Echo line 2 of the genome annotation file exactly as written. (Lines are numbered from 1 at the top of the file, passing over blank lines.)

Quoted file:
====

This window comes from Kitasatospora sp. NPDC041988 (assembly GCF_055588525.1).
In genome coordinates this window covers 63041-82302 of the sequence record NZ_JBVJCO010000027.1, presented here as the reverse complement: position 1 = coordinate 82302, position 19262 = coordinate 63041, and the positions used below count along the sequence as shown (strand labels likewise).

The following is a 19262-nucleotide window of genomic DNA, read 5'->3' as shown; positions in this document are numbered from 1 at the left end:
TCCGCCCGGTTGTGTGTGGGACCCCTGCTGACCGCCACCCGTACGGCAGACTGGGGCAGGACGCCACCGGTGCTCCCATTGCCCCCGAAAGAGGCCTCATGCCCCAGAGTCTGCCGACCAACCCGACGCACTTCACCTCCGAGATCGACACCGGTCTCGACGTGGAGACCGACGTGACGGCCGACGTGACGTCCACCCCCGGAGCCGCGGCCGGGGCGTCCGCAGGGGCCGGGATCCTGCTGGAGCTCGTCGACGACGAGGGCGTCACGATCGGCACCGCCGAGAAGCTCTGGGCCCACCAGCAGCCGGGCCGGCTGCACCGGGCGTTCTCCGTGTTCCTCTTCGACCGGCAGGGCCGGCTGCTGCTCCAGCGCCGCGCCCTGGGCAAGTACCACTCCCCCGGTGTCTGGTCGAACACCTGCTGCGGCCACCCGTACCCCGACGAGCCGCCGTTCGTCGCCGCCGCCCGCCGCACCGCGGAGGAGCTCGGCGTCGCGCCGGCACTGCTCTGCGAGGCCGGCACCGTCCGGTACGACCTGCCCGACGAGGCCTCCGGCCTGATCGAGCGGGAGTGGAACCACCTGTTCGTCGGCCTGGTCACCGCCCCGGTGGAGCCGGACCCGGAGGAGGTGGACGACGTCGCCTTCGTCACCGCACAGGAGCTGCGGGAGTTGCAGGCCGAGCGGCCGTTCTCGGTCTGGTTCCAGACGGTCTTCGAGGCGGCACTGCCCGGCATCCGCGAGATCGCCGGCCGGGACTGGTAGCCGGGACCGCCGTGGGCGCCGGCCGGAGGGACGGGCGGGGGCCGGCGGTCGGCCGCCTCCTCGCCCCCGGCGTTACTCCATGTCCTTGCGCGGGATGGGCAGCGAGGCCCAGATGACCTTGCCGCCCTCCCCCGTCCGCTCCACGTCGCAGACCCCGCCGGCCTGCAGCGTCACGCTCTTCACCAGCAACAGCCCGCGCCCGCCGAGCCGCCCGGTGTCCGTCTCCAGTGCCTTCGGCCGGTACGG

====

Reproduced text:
In genome coordinates this window covers 63041-82302 of the sequence record NZ_JBVJCO010000027.1, presented here as the reverse complement: position 1 = coordinate 82302, position 19262 = coordinate 63041, and the positions used below count along the sequence as shown (strand labels likewise).